Browsing by Subject "Lifestyle factors"

Sort by: Order: Results:

Now showing items 1-3 of 3
  • Aghdassi, Ali A.; Schneider, Alexander; Kahl, Matthias; Schuette, Kerstin; Kuliaviene, Irma; Salacone, Paola; Lutz, Jon; Tukiainen, Eija; Simon, Peter; Schauer, Birgit; Uomo, Generoso; Hauge, Truls; Ceyhan, Gueralp O. (2017)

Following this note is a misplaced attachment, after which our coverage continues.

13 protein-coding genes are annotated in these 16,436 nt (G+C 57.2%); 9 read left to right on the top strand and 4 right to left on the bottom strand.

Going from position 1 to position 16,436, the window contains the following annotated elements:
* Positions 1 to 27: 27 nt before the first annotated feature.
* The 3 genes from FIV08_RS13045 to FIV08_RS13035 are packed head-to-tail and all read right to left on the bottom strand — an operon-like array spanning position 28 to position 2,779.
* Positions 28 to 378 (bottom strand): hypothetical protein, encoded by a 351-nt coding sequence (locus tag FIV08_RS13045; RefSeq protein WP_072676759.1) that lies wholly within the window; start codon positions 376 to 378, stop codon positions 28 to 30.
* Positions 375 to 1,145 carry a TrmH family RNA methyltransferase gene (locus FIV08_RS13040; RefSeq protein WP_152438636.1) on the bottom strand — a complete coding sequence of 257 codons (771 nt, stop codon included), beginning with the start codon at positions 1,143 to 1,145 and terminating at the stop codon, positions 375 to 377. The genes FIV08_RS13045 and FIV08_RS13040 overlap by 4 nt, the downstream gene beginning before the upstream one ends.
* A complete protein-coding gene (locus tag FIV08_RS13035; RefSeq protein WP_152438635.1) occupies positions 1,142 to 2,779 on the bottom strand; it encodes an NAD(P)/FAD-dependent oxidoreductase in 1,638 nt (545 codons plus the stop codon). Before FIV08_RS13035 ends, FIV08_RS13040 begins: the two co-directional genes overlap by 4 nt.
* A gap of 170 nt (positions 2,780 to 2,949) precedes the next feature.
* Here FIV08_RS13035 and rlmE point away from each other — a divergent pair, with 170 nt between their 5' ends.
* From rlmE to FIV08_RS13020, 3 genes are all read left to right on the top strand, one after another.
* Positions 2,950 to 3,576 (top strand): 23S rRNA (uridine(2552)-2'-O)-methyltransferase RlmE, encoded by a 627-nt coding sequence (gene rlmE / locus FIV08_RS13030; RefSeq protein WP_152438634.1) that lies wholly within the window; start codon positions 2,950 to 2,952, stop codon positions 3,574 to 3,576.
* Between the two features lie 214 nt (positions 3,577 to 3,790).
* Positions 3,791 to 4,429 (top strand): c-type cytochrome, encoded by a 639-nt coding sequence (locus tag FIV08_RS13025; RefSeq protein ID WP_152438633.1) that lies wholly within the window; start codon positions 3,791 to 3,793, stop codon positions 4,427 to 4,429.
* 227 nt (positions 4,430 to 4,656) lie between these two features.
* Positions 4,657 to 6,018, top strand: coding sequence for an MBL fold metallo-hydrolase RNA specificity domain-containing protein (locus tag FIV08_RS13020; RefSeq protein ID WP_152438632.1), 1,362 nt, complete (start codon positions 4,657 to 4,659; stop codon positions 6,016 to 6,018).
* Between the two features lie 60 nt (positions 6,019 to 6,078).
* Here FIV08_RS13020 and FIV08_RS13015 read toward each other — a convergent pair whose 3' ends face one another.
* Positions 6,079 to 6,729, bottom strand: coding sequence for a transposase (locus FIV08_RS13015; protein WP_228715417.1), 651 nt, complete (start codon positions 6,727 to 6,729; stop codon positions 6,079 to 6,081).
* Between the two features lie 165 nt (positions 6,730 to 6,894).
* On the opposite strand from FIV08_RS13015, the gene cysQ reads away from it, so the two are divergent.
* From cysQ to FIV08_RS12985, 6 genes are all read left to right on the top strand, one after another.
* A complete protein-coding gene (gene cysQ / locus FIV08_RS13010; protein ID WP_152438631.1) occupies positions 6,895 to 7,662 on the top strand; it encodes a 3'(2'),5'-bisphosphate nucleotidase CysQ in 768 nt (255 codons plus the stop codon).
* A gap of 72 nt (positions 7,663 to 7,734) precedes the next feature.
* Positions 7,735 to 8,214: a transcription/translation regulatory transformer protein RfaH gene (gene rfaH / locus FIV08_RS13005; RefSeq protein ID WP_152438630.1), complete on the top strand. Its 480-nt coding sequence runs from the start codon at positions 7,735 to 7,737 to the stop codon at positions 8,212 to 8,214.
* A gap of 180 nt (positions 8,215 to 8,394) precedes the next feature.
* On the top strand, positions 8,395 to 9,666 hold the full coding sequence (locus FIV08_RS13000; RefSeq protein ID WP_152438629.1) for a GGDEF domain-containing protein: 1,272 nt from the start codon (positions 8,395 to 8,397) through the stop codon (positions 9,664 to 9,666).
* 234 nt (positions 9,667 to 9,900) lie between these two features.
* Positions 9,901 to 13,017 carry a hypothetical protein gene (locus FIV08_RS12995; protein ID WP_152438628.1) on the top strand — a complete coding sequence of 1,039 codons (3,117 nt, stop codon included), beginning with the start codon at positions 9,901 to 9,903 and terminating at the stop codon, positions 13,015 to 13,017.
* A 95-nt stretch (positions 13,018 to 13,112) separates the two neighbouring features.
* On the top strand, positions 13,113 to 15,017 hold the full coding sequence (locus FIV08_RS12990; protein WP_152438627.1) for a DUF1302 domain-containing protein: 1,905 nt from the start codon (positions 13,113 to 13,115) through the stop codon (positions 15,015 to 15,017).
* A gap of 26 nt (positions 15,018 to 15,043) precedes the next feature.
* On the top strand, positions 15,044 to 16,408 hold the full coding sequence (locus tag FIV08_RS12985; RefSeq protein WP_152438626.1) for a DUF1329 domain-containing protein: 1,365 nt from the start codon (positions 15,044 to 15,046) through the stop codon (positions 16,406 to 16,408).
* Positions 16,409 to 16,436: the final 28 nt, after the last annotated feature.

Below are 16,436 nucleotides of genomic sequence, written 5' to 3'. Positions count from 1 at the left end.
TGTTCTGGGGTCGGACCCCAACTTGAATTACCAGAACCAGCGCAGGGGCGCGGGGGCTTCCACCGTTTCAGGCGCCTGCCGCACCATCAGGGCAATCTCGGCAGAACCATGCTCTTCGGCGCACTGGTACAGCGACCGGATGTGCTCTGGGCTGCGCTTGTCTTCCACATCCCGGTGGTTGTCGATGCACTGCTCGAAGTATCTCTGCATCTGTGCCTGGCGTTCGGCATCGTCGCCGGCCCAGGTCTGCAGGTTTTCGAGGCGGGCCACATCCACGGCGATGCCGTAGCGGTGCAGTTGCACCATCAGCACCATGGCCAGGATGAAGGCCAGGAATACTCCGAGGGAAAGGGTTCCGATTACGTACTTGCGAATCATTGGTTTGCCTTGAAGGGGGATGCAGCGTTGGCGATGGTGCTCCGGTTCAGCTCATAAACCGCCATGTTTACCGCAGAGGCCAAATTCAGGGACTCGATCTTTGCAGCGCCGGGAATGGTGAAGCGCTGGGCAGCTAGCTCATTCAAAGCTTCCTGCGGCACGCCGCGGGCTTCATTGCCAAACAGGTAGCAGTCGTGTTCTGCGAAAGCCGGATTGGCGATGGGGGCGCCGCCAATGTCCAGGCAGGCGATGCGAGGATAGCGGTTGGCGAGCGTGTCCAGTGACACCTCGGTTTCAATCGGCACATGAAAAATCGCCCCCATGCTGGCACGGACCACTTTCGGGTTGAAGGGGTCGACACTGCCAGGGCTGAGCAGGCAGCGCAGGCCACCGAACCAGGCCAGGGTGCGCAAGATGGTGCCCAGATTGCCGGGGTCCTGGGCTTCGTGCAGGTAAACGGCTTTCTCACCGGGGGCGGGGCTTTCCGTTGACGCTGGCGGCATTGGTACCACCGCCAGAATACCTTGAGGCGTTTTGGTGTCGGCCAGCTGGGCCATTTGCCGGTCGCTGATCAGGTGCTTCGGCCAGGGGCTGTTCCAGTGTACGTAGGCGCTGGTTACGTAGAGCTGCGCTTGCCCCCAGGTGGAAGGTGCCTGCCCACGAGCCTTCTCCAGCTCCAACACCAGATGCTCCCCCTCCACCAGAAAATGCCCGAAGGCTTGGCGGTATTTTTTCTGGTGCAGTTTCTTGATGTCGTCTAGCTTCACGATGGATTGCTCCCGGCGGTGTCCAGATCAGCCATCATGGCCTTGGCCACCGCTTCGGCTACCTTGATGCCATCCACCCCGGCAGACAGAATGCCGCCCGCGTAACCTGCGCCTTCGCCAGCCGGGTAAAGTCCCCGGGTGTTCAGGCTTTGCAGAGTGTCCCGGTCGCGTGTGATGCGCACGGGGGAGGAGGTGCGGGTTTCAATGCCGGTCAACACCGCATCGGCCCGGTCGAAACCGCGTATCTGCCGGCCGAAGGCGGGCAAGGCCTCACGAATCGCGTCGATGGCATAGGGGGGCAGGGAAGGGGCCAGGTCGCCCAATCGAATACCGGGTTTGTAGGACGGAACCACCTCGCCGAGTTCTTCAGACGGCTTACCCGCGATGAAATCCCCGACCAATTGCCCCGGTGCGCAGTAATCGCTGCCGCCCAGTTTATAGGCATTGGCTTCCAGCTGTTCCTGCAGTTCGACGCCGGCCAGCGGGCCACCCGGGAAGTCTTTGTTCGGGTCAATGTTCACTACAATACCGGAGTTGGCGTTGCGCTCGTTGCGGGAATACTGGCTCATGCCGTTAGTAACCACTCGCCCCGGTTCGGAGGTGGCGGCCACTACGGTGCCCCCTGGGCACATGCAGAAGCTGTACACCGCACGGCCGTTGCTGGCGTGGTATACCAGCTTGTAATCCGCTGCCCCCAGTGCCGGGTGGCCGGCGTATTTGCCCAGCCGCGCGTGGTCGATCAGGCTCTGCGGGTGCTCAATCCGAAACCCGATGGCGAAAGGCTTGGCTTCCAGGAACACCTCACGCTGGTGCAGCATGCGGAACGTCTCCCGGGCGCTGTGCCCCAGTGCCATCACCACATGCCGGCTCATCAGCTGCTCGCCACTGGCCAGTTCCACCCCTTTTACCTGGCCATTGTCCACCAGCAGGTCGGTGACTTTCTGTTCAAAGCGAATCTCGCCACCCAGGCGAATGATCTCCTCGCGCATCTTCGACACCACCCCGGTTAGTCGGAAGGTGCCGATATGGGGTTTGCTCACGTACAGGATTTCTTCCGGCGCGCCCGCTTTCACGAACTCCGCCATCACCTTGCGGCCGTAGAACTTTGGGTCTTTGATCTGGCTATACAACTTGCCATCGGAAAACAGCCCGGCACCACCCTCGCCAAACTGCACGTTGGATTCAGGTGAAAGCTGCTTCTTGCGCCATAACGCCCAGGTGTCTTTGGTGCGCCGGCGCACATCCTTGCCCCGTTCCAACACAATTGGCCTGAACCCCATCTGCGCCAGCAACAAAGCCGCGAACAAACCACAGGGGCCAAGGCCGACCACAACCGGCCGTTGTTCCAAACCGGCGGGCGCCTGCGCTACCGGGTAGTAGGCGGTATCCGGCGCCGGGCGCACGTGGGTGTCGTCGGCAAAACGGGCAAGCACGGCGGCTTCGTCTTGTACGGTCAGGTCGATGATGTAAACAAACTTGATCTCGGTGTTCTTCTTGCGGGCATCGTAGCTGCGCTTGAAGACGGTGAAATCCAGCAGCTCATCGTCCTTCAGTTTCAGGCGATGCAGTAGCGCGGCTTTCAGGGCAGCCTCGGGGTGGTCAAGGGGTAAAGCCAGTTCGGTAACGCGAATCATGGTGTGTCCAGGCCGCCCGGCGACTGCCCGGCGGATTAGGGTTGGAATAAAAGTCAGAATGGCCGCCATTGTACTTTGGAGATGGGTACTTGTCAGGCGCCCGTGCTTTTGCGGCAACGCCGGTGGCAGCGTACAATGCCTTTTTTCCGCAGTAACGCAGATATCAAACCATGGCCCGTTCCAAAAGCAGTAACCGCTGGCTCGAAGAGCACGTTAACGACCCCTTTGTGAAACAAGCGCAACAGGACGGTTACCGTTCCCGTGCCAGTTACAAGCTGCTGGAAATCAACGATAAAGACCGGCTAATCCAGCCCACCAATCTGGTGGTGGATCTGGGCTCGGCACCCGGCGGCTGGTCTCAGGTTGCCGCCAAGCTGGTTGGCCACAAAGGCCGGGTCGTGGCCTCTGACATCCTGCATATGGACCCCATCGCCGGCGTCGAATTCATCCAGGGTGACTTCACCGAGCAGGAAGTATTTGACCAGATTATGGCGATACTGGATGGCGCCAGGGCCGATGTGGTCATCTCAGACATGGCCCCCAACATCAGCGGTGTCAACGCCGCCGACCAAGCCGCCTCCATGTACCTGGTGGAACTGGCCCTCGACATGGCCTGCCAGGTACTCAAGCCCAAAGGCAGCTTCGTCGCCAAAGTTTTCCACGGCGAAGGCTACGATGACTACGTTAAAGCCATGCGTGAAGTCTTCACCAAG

Background & objectives: Chronic pancreatitis (CP) and liver cirrhosis (LC) are common gastroentero-logical disorders but their co-incidence is considered to be rare. This study was designed to identify lifestyle factors that are associated with the development of concomitant LC in patients with CP. Methods: In a retrospective case-control study between 2000 and 2005 122 patients with both CP and LC and 223 matched control patients with CP and no known liver disease were identified in 11 European university medical centers. Another 24 patients and 48 CP controls were identified in the period between 2006 and 2012. Results: Alcoholism was most commonly regarded as aetiology for both CP (82.2%; 95% confidence interval (CI): 75.0-88.0%) and LC (79.5%; 95% CI: 72.0-85.7%) as compared to controls with CP only (68.6%; 95% CI: 62.7-74.1%). The preferred type of alcoholic beverage and pattern of alcohol intake were the only significant lifestyle factors in multivariate analysis. Frequency of alcohol intake (p = 0.105) and smoking status (p = 0.099) were not significant in bivariate analysis and dropped out of the multivariate model. Recurrent and chronic pancreatic pain was observed more often in patients with only CP, whereas gallstones were more common in individuals with both chronic disorders. Conclusions: These findings indicate that certain lifestyle factors might be important for the development of concomitant CP and LC. More studies will be needed to identify additional genetic and environmental factors underlying this association. (C) 2017 IAP and EPC. Published by Elsevier B.V. All rights reserved.